Carbon sequestration potential estimates with changes in land use and tillage practice in Ohio, USA
Soil C sequestration through changes in land use and management is one of the important strategies to mitigate the global greenhouse effect. This study was conducted to estimate C sequestration potential of the top 20 cm depth of soil for two scenarios in Ohio, USA: (1) with reforestation of both current cropland and grassland where SOC pools are less than the baseline SOC pool under current forest; (2) with the adoption of NT on all current cropland. Based on Ohio Soil Survey Characterization Database and long-term experimental data of paired conservation tillage (CT) versus no-till (NT), we specified spatial variations of current SOC pools and C sequestration potentials associated with soil taxa within each major land resource area (MLRA). For scenario I, there would be 4.56 Mha of cropland having an average SOC sequestration capacity of 1.55 kg C m−2 and 0.80 Mha of grassland with that of 1.35 kg C m−2. Of all potential area, 73% are associated with Alfisols and 15% with Mollisols, but the achievable potential could vary significantly with individual MLRAs. Alternately, an average SOC sequestration rate of 62 g C m−2 year−1 was estimated with conversion from CT to NT for cultivated Alfisols, by which a cumulative increase of 71 Tg C resulted from reforestation of cropland could be realized in 25 years. Soils with lower antecedent C contents have higher C sequestration rates. In comparison with the results obtained at the state scale, the estimates of SOC sequestration potentials taxonomically associated with each specific MLRA may be more useful to the formulation of C credit trading programs.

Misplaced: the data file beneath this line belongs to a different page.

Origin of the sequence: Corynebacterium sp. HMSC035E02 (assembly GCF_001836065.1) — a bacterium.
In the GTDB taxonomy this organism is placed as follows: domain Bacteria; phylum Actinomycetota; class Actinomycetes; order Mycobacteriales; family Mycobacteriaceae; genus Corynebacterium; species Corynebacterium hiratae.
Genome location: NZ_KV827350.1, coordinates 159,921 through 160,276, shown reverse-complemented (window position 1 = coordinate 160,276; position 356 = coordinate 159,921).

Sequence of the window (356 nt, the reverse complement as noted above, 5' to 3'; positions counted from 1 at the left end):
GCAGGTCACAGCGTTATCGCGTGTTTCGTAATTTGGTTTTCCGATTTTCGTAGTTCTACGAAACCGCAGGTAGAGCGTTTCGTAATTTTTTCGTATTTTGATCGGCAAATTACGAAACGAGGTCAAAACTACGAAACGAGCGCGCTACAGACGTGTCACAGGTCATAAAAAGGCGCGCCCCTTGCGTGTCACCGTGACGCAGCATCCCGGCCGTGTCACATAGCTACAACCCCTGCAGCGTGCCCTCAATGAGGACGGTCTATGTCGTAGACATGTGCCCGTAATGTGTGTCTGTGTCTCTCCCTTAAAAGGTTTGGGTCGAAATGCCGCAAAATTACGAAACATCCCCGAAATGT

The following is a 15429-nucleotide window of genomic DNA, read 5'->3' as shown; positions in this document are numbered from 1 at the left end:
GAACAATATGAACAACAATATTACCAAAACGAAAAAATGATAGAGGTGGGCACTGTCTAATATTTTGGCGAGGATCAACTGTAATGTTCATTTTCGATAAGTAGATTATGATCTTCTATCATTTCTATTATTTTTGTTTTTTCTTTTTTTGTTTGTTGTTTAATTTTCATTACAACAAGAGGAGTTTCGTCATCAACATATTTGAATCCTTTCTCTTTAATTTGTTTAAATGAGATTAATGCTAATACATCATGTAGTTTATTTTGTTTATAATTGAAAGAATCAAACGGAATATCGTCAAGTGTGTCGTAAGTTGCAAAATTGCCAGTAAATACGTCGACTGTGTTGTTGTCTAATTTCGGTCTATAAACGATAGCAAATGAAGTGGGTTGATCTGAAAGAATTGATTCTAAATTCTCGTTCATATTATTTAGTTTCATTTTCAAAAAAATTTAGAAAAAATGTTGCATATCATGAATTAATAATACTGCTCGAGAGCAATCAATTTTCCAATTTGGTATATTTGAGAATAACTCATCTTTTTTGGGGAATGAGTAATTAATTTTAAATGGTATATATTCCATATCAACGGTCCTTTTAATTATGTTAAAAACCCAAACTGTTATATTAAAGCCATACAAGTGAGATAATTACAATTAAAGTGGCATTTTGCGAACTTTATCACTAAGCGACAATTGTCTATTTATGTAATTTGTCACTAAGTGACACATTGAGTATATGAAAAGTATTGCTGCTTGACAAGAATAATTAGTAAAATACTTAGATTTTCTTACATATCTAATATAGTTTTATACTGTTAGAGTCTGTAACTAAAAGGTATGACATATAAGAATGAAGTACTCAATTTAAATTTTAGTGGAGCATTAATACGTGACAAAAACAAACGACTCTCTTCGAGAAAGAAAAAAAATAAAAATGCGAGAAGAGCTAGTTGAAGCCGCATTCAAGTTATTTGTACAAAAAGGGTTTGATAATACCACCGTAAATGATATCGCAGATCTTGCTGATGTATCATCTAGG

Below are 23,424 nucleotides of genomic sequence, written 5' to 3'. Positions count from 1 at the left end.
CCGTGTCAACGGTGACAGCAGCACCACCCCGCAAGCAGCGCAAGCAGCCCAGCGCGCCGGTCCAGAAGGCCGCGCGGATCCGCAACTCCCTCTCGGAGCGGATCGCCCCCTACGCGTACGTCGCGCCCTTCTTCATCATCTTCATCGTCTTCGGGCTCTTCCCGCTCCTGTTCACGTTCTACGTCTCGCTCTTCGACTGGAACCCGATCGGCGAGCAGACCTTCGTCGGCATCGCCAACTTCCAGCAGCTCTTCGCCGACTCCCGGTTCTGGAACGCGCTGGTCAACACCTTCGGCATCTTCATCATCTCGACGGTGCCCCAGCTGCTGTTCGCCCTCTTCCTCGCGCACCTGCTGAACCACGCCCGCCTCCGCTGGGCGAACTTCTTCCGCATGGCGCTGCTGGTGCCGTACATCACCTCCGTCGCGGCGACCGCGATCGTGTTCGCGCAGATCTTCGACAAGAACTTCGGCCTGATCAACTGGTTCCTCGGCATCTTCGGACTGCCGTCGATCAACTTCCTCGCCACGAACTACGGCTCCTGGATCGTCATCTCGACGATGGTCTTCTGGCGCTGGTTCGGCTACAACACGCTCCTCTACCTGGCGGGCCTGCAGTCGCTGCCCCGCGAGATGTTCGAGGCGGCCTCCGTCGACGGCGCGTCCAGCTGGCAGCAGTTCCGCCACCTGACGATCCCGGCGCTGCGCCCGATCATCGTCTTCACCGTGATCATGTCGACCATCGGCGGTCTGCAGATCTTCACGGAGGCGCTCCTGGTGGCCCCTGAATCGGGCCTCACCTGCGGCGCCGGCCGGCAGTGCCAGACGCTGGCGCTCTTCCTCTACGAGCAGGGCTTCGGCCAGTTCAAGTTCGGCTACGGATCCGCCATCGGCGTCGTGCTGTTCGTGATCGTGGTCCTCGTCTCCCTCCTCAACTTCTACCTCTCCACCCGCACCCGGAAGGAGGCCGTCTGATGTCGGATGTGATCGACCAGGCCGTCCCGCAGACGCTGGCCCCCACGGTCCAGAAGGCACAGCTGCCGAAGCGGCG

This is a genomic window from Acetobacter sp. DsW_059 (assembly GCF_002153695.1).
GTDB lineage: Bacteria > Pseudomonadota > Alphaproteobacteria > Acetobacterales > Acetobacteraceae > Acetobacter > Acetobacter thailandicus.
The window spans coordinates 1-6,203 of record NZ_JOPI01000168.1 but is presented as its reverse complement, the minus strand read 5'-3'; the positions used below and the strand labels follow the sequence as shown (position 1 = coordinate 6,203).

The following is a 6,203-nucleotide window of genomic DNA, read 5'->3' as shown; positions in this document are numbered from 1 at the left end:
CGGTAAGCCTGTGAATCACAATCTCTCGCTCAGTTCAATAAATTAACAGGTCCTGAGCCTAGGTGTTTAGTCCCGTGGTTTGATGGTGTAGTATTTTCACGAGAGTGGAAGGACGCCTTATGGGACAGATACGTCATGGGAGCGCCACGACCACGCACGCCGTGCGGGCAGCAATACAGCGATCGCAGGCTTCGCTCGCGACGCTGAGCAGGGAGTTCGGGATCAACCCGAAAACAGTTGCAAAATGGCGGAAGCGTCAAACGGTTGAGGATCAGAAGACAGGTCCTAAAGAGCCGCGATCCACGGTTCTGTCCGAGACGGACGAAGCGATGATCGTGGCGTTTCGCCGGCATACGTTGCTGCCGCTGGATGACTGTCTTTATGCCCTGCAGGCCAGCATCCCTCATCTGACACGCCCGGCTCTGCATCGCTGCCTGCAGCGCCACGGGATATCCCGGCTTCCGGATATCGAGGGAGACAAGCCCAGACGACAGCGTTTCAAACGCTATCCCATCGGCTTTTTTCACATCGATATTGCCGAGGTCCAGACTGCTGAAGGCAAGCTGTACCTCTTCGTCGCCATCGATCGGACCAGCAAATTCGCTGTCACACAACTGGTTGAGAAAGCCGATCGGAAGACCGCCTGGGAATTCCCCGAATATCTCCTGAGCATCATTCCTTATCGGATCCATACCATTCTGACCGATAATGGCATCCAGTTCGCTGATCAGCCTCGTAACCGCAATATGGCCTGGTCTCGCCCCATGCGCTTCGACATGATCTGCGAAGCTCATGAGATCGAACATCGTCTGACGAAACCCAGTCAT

|Publication Subtype||Journal Article|
|Title||Carbon sequestration potential estimates with changes in land use and tillage practice in Ohio, USA|
|Series title||Agriculture, Ecosystems and Environment|
|Contributing office(s)||Earth Resources Observation and Science (EROS) Center|
|Google Analytic Metrics||Metrics page|